It's hard for me to wrap my brain around [Steubenville and Brock Turner] when you see something like that, that people are so cruel to the victim. You hear about, "This poor young man, and he's gonna lose what he could have been. This is going to taint his reputation." But you hear so little about what this has done to this other person.

Why do you think that is?
It's just sexism. It's the same shit that's in this election. There's a lack of human decency. One of the biggest problems in America is flat out violence. From police officers killing African American men, to violence toward women, [to] violence toward transgender people, [to] violence toward homosexuals. It's so cruel. We should all be really, really pissed off and angry about this. I think until we raise our voices so loud and demand that it stop it's not going to.

Do you ever think about porn?
Totally out of sight, out of mind. I'm aware; things pop up. It's still startling when you're in a work meeting, and you're on Twitter, and a giant cock pops up. Pornography is the least interesting thing, I think, on the face of the earth. It's so fake. I'm not interested in watching other people have sex. I like to just have my own.

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How'd you get started working with Children of the Night?
The psyche of a 15-year-old girl is really intense. You're at a really impressionable age. You're A) looking to escape—that was my number one priority. And B) I think it was trying to take power back, too. Already having been violated, I was like, "Well, I'm going to figure this out." It was never a thing like, "I'm going to run away from home, and I'm going to be a porn star. Woohoo!" It was much more complicated than that.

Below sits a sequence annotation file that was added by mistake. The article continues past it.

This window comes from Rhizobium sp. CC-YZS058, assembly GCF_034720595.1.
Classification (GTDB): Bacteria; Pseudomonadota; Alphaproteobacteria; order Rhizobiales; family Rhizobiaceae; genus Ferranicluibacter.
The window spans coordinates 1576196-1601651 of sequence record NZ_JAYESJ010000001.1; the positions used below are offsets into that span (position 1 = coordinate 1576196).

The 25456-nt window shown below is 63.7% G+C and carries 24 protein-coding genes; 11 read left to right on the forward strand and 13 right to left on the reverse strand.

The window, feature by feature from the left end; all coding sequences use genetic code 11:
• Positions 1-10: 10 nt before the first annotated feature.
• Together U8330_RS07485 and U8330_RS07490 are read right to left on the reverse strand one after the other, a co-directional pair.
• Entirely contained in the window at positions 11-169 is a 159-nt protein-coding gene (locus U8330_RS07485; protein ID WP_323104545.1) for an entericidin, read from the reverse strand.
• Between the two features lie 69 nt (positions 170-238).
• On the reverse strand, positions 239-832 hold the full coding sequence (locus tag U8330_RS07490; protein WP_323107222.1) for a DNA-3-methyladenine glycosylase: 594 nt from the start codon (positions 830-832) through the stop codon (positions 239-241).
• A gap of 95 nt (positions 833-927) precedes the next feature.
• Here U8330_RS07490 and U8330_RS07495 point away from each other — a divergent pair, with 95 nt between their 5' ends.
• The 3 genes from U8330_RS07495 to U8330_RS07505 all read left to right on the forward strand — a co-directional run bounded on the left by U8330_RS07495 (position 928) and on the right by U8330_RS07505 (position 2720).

When I was 15 I wasn't thinking about, What's this going to look like in ten years. Or, Is this going to effect my job opportunities when I'm an adult? That's not what I was thinking about. I was thinking, Yeah, I want that fucking line of coke, and I'll take a vodka. I won't feel so angry anymore. That feels better. It's kind of nice feeling hot, feeling beautiful. Oh you like me? Everybody likes me. It's that kind of neediness.

I met [the founder of Children of the Night Dr.] Lois [Lee] years ago after everything happened. It was 1986 or 1987, and she had the original Children of the Night house out in Van Nuys. I became fascinated by her because here's this lady who used to drive around with the cops and try to save girls. She came up to me and was like, "I totally get what you've been through." I saw the other side of it through her eyes and the introductions to the girls who were at the house. It was a really emotional experience for me. As fucked up as I thought my life was, I wasn't being beaten by a pimp or cut with something, and I wasn't living underneath a bridge. They inspired me.

What do you do with Children of the Night today?
I've done everything as simple as go to a fundraiser because they want celebrities on the red carpet—that helps the donors to give because it's 100 percent non-profit. That check somebody writes means something. It's an extra bed in the house.

Would you give a girl advice if she told you she wanted to work in porn?
I don't know if I would give advice. Maybe my advice would go to the parents more than anything. The best thing I tell parents is to get them to be in school no matter what they do. I suppose there are girls out there that really think this is what they want to do. They want a reality show. It seems like there's always some kind of damage involved in that.